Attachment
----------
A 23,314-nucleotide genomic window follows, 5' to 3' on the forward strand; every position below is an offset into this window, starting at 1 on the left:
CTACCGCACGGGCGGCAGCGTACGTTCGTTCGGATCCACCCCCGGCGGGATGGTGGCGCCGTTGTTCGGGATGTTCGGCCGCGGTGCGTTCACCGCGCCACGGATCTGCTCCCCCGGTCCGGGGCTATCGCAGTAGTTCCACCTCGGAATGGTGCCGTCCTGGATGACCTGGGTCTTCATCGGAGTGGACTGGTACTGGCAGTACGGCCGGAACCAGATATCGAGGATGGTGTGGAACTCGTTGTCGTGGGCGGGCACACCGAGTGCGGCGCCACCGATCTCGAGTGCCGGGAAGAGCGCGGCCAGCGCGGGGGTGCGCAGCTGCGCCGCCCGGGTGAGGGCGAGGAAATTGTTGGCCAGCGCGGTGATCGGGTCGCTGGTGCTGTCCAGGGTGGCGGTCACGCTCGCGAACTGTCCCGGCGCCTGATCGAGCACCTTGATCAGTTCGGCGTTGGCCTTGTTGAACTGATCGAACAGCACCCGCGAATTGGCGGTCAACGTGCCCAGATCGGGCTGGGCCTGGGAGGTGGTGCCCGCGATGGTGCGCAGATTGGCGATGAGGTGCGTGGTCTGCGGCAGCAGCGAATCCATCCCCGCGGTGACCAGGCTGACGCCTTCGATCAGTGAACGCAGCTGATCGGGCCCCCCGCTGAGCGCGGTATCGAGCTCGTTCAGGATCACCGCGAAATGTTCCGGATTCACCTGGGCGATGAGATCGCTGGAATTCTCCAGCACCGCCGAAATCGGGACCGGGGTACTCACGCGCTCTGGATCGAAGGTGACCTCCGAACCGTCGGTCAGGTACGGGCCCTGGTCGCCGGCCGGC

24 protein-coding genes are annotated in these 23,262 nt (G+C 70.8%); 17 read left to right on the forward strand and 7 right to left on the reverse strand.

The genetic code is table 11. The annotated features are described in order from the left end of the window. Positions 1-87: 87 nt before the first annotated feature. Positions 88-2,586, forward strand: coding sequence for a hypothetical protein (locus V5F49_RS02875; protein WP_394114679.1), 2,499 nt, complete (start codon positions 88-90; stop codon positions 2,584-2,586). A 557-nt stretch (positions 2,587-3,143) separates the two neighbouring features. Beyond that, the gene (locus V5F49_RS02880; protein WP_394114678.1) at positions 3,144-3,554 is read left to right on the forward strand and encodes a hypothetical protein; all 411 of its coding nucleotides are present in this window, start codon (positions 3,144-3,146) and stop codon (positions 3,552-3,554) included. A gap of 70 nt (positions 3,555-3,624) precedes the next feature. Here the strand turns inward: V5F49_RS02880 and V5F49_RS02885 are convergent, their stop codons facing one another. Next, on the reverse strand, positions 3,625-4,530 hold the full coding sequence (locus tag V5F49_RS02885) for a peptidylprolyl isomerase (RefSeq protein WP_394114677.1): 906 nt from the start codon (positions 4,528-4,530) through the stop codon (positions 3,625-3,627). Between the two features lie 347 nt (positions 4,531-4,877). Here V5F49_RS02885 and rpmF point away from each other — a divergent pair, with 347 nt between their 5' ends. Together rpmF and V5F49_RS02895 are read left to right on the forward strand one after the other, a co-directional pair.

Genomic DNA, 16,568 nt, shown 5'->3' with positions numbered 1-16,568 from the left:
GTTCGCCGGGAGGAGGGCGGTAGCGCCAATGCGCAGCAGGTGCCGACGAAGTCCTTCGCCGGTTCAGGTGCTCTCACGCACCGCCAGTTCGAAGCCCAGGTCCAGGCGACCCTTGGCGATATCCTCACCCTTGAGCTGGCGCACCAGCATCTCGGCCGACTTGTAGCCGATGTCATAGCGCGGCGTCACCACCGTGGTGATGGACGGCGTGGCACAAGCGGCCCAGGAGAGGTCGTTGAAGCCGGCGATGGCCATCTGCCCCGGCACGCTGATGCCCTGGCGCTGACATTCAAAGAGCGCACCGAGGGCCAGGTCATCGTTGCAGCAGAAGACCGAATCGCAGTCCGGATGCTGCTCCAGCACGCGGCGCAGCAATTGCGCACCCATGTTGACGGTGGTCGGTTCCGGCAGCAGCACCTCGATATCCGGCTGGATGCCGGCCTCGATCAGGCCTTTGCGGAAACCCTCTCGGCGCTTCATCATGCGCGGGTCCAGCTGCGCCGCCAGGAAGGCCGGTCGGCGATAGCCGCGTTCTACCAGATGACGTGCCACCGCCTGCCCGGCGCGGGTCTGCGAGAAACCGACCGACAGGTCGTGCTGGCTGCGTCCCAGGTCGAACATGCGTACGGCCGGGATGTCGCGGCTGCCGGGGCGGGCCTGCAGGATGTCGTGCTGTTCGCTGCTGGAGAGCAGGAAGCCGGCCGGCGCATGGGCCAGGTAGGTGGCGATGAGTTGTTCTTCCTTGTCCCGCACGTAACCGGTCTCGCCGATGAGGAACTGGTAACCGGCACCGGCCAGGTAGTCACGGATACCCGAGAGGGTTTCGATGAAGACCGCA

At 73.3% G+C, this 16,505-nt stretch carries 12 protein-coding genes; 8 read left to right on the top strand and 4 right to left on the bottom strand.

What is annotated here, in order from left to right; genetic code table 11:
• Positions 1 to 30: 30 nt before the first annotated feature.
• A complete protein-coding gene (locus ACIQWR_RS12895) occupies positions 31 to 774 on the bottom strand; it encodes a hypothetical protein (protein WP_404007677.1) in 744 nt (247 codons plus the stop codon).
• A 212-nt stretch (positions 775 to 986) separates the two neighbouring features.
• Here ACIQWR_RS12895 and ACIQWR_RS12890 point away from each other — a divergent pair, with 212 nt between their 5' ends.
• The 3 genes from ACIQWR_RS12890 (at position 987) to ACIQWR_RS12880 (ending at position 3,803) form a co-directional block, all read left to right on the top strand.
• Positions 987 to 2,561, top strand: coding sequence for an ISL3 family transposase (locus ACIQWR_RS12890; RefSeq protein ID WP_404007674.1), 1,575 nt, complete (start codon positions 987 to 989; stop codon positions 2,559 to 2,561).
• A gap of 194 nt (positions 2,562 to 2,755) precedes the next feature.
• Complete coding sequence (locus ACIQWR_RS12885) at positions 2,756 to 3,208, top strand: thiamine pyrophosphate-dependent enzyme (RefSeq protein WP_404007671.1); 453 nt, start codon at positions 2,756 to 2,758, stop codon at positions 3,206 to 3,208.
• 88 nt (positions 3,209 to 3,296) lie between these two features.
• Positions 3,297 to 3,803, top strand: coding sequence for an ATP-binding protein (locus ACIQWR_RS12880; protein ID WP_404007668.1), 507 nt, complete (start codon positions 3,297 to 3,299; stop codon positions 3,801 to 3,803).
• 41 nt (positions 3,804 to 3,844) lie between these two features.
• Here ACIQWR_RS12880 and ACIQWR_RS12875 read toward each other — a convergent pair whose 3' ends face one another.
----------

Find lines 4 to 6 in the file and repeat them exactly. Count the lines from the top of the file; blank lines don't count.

The genetic code is table 11. The annotated features are described in order from the left end of the window. Positions 1-87: 87 nt before the first annotated feature. Positions 88-2,586, forward strand: coding sequence for a hypothetical protein (locus V5F49_RS02875; protein WP_394114679.1), 2,499 nt, complete (start codon positions 88-90; stop codon positions 2,584-2,586). A 557-nt stretch (positions 2,587-3,143) separates the two neighbouring features. Beyond that, the gene (locus V5F49_RS02880; protein WP_394114678.1) at positions 3,144-3,554 is read left to right on the forward strand and encodes a hypothetical protein; all 411 of its coding nucleotides are present in this window, start codon (positions 3,144-3,146) and stop codon (positions 3,552-3,554) included. A gap of 70 nt (positions 3,555-3,624) precedes the next feature. Here the strand turns inward: V5F49_RS02880 and V5F49_RS02885 are convergent, their stop codons facing one another. Next, on the reverse strand, positions 3,625-4,530 hold the full coding sequence (locus tag V5F49_RS02885) for a peptidylprolyl isomerase (RefSeq protein WP_394114677.1): 906 nt from the start codon (positions 4,528-4,530) through the stop codon (positions 3,625-3,627). Between the two features lie 347 nt (positions 4,531-4,877). Here V5F49_RS02885 and rpmF point away from each other — a divergent pair, with 347 nt between their 5' ends. Together rpmF and V5F49_RS02895 are read left to right on the forward strand one after the other, a co-directional pair.

Genomic DNA, 16,568 nt, shown 5'->3' with positions numbered 1-16,568 from the left:
GTTCGCCGGGAGGAGGGCGGTAGCGCCAATGCGCAGCAGGTGCCGACGAAGTCCTTCGCCGGTTCAGGTGCTCTCACGCACCGCCAGTTCGAAGCCCAGGTCCAGGCGACCCTTGGCGATATCCTCACCCTTGAGCTGGCGCACCAGCATCTCGGCCGACTTGTAGCCGATGTCATAGCGCGGCGTCACCACCGTGGTGATGGACGGCGTGGCACAAGCGGCCCAGGAGAGGTCGTTGAAGCCGGCGATGGCCATCTGCCCCGGCACGCTGATGCCCTGGCGCTGACATTCAAAGAGCGCACCGAGGGCCAGGTCATCGTTGCAGCAGAAGACCGAATCGCAGTCCGGATGCTGCTCCAGCACGCGGCGCAGCAATTGCGCACCCATGTTGACGGTGGTCGGTTCCGGCAGCAGCACCTCGATATCCGGCTGGATGCCGGCCTCGATCAGGCCTTTGCGGAAACCCTCTCGGCGCTTCATCATGCGCGGGTCCAGCTGCGCCGCCAGGAAGGCCGGTCGGCGATAGCCGCGTTCTACCAGATGACGTGCCACCGCCTGCCCGGCGCGGGTCTGCGAGAAACCGACCGACAGGTCGTGCTGGCTGCGTCCCAGGTCGAACATGCGTACGGCCGGGATGTCGCGGCTGCCGGGGCGGGCCTGCAGGATGTCGTGCTGTTCGCTGCTGGAGAGCAGGAAGCCGGCCGGCGCATGGGCCAGGTAGGTGGCGATGAGTTGTTCTTCCTTGTCCCGCACGTAACCGGTCTCGCCGATGAGGAACTGGTAACCGGCACCGGCCAGGTAGTCACGGATACCCGAGAGGGTTTCGATGAAGACCGCA